It’s interesting the way people are able to rephrase an argument in such a way as to detract from the true nature of their argument. The most interesting part is that they do so with arguments that are either not incorrect or are immoral/unpatriotic to argue against.
For instance: Laws in Florida that were recently partially overturned, are a great example. The argument from apologists is that laws must be enacted to reduce voter fraud. When those arguing against the law suggest race, ethnicity, or struggles for political power are the root cause for the law and not deleting voter fraud, apologists simply restate their claim: Laws must be enacted to reduce voter fraud.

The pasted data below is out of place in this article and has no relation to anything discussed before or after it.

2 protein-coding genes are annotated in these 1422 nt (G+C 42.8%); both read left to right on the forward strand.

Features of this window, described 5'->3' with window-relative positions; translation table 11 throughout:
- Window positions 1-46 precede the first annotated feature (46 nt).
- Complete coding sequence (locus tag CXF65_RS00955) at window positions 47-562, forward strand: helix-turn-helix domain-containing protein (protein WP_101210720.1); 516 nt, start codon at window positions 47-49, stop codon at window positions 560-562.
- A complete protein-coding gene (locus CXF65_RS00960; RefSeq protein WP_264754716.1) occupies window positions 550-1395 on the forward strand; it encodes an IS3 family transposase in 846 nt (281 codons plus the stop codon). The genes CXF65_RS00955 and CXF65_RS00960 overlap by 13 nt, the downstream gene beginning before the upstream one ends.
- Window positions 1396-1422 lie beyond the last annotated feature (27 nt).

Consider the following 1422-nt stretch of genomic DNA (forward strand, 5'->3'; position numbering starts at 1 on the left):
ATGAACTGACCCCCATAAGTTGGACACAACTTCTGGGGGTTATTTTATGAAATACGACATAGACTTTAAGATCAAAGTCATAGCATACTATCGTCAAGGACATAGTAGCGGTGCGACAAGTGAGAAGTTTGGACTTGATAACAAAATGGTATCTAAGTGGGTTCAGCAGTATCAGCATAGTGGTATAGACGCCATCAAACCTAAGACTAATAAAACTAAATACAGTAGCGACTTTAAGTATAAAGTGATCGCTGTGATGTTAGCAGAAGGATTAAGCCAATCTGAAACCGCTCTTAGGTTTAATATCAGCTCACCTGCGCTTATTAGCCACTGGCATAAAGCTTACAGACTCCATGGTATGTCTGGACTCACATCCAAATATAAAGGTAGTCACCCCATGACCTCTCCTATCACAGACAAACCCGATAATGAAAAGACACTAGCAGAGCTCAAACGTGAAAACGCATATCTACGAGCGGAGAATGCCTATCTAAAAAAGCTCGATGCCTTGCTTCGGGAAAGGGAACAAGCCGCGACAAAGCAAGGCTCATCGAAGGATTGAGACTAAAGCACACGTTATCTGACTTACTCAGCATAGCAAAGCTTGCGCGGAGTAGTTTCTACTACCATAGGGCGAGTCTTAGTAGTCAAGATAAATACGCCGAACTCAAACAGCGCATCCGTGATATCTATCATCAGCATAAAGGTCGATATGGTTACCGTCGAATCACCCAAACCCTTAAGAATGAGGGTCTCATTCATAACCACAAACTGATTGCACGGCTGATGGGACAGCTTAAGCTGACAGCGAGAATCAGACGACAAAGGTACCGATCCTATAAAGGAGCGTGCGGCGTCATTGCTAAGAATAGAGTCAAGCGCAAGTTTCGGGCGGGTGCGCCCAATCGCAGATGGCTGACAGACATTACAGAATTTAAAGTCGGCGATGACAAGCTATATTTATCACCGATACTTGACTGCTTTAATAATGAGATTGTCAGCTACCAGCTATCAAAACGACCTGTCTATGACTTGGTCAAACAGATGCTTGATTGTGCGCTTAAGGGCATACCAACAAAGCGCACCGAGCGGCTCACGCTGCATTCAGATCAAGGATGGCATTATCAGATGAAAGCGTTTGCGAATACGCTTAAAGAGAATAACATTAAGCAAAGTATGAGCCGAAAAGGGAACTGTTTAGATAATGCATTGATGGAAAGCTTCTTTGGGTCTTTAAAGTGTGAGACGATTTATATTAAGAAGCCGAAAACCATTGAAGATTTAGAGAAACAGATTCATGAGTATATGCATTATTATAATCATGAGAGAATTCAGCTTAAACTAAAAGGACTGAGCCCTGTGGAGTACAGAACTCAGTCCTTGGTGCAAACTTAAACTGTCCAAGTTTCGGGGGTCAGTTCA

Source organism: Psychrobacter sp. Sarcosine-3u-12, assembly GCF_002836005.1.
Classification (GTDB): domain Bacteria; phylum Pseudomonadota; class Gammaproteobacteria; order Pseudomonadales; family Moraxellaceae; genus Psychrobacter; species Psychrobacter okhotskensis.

Responses to accusations of limiting democracy or outright racism in voter laws attack the accusers as simply looking for things that are not there and/or that the accusers want rampant voter fraud.
Therein lies the problem. The apologist argument here, that voter fraud is bad and requires laws to suppress, is accurate, laudable, and necessary in any well-functioning democracy. But this is not the true nature of the reason for the law. Yes, it is true that the law is written and advertised as voter fraud fixer upper. Therefore, no one can argue contrarily without arguing against democracy. Which, as we all know, in a democracy, is grounds for treason and burning at the stake. Ero, the Un-contestable Argument is born and never dies.
Similar arguments are made on a regular basis. Many revolve around voter rights, free speech rights, marriage rights, gay rights, reproductive rights, and the like. The above example was just that…a single example.